Published: 17th October 2019
This UPSC aspirant from Karnataka has spotted more than 500 bird species across India!
Kiran Bagade, an avid birdwatcher, talks about how he fell in love with ornithology, the subtle art of bird ringing and how it helps in studying a particular breed of birds — and climate change
Birdwatching is a rather interesting activity as you get to see different kinds of birds but it isn't as laidback as it sounds. It requires patience to spot a bird and then study about it. Mastering this patience is Kiran Bagade, one of the few birdwatchers in Karnataka. After completing his Master's in Development Management from Mysore University, Kiran pursued an online course in Ornithology from Bombay Natural History Society (BNHS).
But before he took up this course, he was already an avid birdwatcher for four years along with his uncle. "The course is a mixture of practical and theoretical classes. There are regular assignments where we get to study about different species, migration etc. There are also trips to a bio-diversity park, a lake or a tiger reserve in search of different species to watch and gain knowledge about. Apart from this, we are given the opportunity to interact with the locals to educate them about the birds, conservation of habitat, food and how special they are to this particular place," says Kiran.
BNHS also conducts five different camps for birdwatching out of which Kiran attended three — Mumbai, Solapur and Point Calimere in Tamil Nadu. It is during these camps that Kiran learnt the process of bird ringing. He says, "Bird ringing is the process of capturing birds and fixing a ring around their feet or any part of their body. Usually, these rings have a code written on them. Whenever these birds migrate from one place to another place, the ornithologists capture their movements and study them. Through this, they learn about their migration pattern, breeding season and much more. In other countries, there are not many restrictions on bird ringing whereas in India, there are certain rules and restrictions. This process is allowed only in two places including Point Calimere and Lake Chilika and all the details of all these birds are well documented."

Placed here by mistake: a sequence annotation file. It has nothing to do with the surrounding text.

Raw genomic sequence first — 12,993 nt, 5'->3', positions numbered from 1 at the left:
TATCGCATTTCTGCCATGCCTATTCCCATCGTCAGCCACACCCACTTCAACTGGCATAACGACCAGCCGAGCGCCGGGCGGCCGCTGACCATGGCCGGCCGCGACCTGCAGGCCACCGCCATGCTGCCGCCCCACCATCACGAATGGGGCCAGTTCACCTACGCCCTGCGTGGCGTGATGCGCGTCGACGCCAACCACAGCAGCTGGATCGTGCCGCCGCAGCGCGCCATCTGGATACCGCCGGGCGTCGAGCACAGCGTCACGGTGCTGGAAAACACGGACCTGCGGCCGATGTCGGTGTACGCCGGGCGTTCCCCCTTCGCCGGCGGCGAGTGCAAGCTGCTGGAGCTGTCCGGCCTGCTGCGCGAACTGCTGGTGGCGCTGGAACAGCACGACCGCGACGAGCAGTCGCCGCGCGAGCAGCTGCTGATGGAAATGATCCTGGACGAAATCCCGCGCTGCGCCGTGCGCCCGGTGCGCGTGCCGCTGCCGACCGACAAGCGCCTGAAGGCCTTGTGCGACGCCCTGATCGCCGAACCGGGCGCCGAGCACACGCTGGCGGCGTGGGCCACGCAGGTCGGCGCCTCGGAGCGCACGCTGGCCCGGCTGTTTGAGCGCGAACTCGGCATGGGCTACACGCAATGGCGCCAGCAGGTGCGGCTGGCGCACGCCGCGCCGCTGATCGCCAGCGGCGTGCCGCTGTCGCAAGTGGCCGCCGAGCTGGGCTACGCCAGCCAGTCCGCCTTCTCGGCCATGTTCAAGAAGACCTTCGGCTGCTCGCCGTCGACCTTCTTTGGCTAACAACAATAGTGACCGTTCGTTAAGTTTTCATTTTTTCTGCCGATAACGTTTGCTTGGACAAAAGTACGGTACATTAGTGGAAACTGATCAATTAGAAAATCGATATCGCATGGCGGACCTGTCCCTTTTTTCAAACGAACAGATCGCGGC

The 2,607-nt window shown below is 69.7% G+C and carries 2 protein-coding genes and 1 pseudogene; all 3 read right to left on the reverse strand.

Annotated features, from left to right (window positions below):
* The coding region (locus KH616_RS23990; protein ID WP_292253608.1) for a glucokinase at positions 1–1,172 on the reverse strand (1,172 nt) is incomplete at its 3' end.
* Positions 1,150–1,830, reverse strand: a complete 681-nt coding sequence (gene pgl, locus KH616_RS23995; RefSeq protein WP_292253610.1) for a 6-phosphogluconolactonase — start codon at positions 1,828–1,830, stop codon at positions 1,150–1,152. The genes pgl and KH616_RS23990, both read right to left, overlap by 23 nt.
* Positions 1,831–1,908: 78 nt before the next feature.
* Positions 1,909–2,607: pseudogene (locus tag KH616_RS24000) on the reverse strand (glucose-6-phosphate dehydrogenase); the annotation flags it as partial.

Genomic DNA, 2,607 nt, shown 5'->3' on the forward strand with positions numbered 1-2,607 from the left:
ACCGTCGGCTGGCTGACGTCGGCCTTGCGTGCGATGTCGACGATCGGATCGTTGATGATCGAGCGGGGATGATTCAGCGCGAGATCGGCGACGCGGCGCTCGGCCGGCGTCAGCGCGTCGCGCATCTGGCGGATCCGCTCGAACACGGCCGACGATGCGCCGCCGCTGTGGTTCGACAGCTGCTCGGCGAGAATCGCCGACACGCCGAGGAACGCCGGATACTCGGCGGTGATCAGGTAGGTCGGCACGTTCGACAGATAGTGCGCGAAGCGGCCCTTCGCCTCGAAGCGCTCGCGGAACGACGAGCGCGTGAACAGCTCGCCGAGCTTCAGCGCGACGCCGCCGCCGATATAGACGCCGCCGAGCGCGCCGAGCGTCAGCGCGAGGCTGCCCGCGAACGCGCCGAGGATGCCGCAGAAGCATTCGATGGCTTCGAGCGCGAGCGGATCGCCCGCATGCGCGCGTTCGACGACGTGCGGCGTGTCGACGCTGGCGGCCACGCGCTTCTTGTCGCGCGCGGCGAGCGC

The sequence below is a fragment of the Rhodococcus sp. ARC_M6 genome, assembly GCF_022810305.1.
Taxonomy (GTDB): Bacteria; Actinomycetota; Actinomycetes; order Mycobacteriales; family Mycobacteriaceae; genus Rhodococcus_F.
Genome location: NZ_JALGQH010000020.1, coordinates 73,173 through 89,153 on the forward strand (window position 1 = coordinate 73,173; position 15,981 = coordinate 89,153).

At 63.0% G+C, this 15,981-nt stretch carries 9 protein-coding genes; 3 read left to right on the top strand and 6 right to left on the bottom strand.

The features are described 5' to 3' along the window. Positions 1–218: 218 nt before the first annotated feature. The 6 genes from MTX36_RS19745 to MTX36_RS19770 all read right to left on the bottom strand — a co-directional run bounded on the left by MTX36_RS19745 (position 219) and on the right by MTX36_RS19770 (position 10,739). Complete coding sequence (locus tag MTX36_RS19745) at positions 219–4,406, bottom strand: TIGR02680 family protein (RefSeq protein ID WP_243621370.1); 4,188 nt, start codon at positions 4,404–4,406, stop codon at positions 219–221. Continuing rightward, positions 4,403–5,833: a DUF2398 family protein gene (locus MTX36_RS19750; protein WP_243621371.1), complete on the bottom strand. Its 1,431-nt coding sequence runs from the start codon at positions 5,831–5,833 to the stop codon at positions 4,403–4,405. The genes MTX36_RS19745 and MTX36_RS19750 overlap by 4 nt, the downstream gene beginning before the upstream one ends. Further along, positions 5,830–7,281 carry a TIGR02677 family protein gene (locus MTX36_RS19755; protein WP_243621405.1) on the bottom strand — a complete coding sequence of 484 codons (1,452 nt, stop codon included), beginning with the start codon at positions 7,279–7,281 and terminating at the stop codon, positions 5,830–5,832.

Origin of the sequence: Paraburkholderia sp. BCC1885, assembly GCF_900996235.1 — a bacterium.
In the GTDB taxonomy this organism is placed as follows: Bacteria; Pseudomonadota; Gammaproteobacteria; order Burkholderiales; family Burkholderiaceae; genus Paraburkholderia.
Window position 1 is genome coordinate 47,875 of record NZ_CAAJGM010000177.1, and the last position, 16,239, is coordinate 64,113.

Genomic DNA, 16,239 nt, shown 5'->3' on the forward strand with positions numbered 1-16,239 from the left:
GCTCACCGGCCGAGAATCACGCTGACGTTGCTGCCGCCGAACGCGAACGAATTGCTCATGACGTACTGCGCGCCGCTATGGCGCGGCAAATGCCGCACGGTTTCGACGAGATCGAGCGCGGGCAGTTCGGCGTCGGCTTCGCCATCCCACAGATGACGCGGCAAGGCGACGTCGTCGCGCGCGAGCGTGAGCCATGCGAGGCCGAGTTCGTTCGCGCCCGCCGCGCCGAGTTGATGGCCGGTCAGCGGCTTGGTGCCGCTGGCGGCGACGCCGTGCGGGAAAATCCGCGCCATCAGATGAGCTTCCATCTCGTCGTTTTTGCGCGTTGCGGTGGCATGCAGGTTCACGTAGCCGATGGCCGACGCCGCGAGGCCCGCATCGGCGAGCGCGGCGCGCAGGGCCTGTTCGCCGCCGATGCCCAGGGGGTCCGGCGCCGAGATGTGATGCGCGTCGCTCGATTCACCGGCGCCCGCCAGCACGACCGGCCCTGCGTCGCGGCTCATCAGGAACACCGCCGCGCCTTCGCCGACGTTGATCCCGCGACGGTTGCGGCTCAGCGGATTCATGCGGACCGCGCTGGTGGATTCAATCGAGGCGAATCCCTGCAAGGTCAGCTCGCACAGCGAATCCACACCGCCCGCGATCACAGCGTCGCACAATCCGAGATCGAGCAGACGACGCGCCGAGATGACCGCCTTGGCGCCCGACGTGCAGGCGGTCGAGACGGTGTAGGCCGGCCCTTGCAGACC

Kashmir ki Bulbul: Himalayan Bulbul shot in Kashmir during his stay (Pic: Kiran Bagade)
Kiran, who runs an organisation called Aranya Outreach, also conducts trekking camps for adults and birdwatching sessions for kids. He holds sessions in Mysuru and Bengaluru. But for him, it is not the destination that matters. Creating awareness among people about the importance of birds to the ecology is what matters, "Whenever we take students out for bird watching, identification is an important factor we teach them and the species of birds found in particular places. The second factor includes telling students that birds are important for balance in the ecology, seed dispersal and pollination. And the last part is about the migration of birds. Generally, people think that birds migrate as other regions are colder than India. But the fact is that they come in search of food as it is majorly covered in snow. So we are staying the Central Asian migratory region and a large number of birds come from the Northern part of Russia, Eurasia and Europe.
Like most of us, Kiran also believes that global warming and climate change are true. He says, "By educating children and sowing the seed of protecting the environment through birdwatching, we can create a sense of belongingness. They might not develop bird watching as a hobby but they will educate others and protect the environment from being destroyed."
Kiran's favourite birdwatching spots including Nal Pari Lake, Dal Lake and Rann of Kutch, Arunachal Pradesh and North East. While Gujarat mostly has wetland species like flamingos, all kinds of ducks migrate from Eurasia and other birds that are found in semi-arid regions. The northeast is covered with rain forests and one can see colourful birds here. Telling us the kind of interesting facts kids can learn through bird watching, Kiran says, "Let's take the example of the black drongo. Though it is a small bird, it isn't scared of predators like eagles or vultures. As they scare these predators away by mimicking their sounds, most other birds find it safer to build their nests near the black drongo. Children will learn interesting facts like these they would otherwise not come across within the four walls of a classroom."
Slaty breasted rail shot in Nashik is also found in East Kolkata and Odisha (Pic: Kiran Bagade)
With his many years of experience, Kiran has captured photos of a bird called the bar-headed goose which is one of the highest-flying birds in the world. It migrates to India from Mongolia and China. They also breed in the foothills of the Himalayas and Ladakh. "The bird in my photograph had a ring around its neck that was done by ornithologists in Mongolia. I wrote a letter to them to find out all the details of the bird," says the young man who has seen around 500 species of birds throughout India and has photographed around 200 species. Kiran had set up his first photo exhibition in his native town of Nanjangud near Mysuru and has also collaborated with a few like-minded people to hold more such exhibitions. He has now taken a break to prepare for his UPSC exams as he aims to form policies that are in favour of saving the environment.
Kiran's guide to hosting a birdwatching session for kids:
* Give kids binoculars or a spotting scope, if necessary, for them to observe the birds closely
* Keep it simple for kids, 'simple' referring to the identification of birds like sparrows, pigeons etc
* Once they get the hang of it, tell them about more such birds
* Ensure that, while observing the birds, the kids keep silent so as to not scare them away
* Later, educate the kids on the relevance of birdwatching and studying environmental science at the same time